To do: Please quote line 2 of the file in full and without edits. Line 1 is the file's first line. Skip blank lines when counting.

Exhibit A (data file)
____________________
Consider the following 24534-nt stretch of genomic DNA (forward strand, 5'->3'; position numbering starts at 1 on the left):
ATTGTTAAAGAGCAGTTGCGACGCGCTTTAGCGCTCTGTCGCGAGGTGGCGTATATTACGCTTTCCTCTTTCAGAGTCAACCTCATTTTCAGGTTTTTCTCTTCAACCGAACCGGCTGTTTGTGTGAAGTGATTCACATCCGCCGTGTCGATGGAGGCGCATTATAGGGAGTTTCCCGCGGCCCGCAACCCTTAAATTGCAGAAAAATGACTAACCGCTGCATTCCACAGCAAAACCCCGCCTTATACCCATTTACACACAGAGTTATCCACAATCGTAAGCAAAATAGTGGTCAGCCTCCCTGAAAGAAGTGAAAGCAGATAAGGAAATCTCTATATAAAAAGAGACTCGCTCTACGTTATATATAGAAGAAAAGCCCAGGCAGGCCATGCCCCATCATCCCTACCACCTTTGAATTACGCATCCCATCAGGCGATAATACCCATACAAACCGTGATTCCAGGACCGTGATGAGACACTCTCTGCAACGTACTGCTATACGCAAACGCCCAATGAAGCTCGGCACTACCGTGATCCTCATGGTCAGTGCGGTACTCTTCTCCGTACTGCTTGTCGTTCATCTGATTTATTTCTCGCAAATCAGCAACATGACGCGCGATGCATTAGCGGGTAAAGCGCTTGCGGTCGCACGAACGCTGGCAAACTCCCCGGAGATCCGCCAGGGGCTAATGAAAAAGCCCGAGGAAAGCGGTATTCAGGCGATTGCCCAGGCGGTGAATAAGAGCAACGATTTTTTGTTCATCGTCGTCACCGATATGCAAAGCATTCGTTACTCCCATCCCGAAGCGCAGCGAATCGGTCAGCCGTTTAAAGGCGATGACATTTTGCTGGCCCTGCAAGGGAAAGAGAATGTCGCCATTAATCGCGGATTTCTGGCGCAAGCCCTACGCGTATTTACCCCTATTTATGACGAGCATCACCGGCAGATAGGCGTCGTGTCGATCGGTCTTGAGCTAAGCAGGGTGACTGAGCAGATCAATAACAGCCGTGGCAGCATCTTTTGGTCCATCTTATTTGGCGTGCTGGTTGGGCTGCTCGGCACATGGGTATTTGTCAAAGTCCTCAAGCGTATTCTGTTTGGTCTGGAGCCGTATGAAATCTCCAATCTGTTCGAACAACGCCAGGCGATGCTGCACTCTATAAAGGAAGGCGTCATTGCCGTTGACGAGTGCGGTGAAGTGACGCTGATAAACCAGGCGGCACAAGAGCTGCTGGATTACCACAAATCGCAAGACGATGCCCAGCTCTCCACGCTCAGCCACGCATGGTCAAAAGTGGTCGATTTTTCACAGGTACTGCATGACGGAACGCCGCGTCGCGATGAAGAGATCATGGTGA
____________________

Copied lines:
ATTGTTAAAGAGCAGTTGCGACGCGCTTTAGCGCTCTGTCGCGAGGTGGCGTATATTACGCTTTCCTCTTTCAGAGTCAACCTCATTTTCAGGTTTTTCTCTTCAACCGAACCGGCTGTTTGTGTGAAGTGATTCACATCCGCCGTGTCGATGGAGGCGCATTATAGGGAGTTTCCCGCGGCCCGCAACCCTTAAATTGCAGAAAAATGACTAACCGCTGCATTCCACAGCAAAACCCCGCCTTATACCCATTTACACACAGAGTTATCCACAATCGTAAGCAAAATAGTGGTCAGCCTCCCTGAAAGAAGTGAAAGCAGATAAGGAAATCTCTATATAAAAAGAGACTCGCTCTACGTTATATATAGAAGAAAAGCCCAGGCAGGCCATGCCCCATCATCCCTACCACCTTTGAATTACGCATCCCATCAGGCGATAATACCCATACAAACCGTGATTCCAGGACCGTGATGAGACACTCTCTGCAACGTACTGCTATACGCAAACGCCCAATGAAGCTCGGCACTACCGTGATCCTCATGGTCAGTGCGGTACTCTTCTCCGTACTGCTTGTCGTTCATCTGATTTATTTCTCGCAAATCAGCAACATGACGCGCGATGCATTAGCGGGTAAAGCGCTTGCGGTCGCACGAACGCTGGCAAACTCCCCGGAGATCCGCCAGGGGCTAATGAAAAAGCCCGAGGAAAGCGGTATTCAGGCGATTGCCCAGGCGGTGAATAAGAGCAACGATTTTTTGTTCATCGTCGTCACCGATATGCAAAGCATTCGTTACTCCCATCCCGAAGCGCAGCGAATCGGTCAGCCGTTTAAAGGCGATGACATTTTGCTGGCCCTGCAAGGGAAAGAGAATGTCGCCATTAATCGCGGATTTCTGGCGCAAGCCCTACGCGTATTTACCCCTATTTATGACGAGCATCACCGGCAGATAGGCGTCGTGTCGATCGGTCTTGAGCTAAGCAGGGTGACTGAGCAGATCAATAACAGCCGTGGCAGCATCTTTTGGTCCATCTTATTTGGCGTGCTGGTTGGGCTGCTCGGCACATGGGTATTTGTCAAAGTCCTCAAGCGTATTCTGTTTGGTCTGGAGCCGTATGAAATCTCCAATCTGTTCGAACAACGCCAGGCGATGCTGCACTCTATAAAGGAAGGCGTCATTGCCGTTGACGAGTGCGGTGAAGTGACGCTGATAAACCAGGCGGCACAAGAGCTGCTGGATTACCACAAATCGCAAGACGATGCCCAGCTCTCCACGCTCAGCCACGCATGGTCAAAAGTGGTCGATTTTTCACAGGTACTGCATGACGGAACGCCGCGTCGCGATGAAGAGATCATGGTGA